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If Alice and Bob each has a house, are these "Alice and Bob's houses" or "Alice's and Bob's houses"?

Does that change anything if each of the houses belongs to both of them?

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1 Answer 1

up vote 4 down vote accepted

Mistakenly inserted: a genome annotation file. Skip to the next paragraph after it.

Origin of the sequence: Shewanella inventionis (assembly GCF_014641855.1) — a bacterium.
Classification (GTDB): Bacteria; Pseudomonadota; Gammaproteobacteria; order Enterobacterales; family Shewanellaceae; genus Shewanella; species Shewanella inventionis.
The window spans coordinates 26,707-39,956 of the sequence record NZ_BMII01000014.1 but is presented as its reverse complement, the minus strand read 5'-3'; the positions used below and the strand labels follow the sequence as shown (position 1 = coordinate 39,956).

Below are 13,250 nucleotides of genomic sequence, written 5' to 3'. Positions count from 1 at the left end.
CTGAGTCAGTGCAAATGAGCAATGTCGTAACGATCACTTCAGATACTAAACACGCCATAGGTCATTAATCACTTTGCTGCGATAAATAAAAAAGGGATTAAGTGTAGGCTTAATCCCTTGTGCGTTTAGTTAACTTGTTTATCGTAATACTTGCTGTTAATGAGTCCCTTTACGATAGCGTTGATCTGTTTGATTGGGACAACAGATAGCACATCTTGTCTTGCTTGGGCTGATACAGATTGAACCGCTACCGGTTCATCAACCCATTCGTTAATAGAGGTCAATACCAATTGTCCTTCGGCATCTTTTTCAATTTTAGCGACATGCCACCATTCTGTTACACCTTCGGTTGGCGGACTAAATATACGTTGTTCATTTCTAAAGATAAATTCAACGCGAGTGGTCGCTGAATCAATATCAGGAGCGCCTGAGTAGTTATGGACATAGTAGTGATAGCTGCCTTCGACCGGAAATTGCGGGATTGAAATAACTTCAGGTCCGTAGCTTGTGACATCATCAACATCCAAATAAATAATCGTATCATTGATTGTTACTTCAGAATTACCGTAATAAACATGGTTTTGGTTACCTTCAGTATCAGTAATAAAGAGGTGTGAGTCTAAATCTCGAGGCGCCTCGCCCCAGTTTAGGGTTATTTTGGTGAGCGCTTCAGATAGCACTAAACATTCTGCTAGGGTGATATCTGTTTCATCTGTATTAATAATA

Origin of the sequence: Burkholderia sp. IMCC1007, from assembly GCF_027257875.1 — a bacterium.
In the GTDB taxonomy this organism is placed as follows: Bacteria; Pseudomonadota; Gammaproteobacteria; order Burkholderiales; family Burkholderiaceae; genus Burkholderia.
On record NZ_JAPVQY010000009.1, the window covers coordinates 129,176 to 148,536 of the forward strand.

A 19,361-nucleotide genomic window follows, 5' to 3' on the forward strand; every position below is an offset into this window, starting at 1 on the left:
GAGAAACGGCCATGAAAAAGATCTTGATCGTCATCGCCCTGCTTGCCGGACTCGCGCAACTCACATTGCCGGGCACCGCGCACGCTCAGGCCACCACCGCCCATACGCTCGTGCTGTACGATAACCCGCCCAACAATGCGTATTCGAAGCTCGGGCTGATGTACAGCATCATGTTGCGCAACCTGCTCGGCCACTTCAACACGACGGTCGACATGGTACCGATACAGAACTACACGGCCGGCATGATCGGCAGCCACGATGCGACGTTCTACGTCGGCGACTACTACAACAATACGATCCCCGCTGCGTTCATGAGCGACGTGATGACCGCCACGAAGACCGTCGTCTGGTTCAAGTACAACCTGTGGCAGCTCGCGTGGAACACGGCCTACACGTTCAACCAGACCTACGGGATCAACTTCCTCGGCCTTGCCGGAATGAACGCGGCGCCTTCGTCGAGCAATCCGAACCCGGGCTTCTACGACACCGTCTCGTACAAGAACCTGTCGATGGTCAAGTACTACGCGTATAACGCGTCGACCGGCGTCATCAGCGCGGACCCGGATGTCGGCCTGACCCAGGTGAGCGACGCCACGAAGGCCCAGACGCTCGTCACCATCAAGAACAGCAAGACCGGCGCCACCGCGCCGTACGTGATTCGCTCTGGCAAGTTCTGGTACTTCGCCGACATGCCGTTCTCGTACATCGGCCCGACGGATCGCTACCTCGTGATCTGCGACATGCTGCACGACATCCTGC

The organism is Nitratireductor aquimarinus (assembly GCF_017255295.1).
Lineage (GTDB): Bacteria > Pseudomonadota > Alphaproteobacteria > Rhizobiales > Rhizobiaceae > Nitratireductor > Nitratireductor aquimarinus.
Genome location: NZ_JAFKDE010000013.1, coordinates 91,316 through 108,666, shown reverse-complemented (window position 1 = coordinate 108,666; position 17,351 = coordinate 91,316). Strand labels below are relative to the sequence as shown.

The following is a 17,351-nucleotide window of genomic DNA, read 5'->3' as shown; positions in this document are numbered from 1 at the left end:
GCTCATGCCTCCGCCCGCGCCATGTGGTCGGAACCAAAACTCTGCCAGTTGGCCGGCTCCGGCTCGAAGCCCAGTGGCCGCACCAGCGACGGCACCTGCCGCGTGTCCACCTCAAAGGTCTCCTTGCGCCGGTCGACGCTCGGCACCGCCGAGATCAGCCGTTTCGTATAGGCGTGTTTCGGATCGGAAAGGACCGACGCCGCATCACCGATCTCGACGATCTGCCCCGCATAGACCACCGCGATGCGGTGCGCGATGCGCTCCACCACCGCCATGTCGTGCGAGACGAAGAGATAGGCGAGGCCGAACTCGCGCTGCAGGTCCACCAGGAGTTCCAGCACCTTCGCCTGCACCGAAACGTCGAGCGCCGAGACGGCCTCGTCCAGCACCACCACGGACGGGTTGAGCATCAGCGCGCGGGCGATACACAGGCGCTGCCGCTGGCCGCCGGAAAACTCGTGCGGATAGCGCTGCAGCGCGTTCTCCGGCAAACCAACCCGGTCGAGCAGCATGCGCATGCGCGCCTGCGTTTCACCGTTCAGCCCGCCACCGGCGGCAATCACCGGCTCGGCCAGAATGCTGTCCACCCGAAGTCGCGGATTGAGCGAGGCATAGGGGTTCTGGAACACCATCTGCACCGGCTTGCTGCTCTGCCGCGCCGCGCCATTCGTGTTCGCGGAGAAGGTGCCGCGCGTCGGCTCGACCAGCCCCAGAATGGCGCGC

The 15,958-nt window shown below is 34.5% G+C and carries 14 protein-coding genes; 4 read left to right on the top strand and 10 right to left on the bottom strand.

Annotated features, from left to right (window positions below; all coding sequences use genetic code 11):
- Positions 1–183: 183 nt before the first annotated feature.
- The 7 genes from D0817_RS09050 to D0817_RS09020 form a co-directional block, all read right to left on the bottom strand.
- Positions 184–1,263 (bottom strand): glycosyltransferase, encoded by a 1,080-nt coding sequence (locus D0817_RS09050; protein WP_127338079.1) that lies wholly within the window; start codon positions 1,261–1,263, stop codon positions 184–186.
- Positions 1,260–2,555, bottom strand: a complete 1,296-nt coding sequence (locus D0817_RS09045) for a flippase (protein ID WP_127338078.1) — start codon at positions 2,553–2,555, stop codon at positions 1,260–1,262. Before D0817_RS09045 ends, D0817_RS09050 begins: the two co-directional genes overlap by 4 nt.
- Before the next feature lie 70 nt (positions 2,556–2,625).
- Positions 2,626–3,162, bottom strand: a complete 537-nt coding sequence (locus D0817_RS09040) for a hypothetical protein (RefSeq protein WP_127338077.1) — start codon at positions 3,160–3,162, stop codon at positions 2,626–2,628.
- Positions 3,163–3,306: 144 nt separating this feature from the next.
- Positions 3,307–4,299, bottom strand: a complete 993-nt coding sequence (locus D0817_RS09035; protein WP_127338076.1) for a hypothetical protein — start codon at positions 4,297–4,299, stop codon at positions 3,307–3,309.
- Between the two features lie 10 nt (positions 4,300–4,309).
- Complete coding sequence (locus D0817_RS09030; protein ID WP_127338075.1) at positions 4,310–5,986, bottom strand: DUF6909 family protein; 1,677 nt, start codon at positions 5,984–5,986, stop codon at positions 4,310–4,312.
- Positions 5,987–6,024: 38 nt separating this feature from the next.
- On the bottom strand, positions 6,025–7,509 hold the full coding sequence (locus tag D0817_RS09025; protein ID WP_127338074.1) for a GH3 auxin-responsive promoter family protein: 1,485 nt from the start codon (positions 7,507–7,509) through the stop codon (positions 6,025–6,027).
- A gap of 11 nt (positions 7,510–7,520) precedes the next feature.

"Alice and Bob's houses" implies that Alice and Bob jointly own more than one house. "Alice's and Bob's houses" could also imply the same thing. However, it would more commonly be taken to mean "Alice's house[s] and Bob's house[s]". To remove all ambiguity and still retain a similar form to what you now have, I would suggest "Alice's house and Bob's house".

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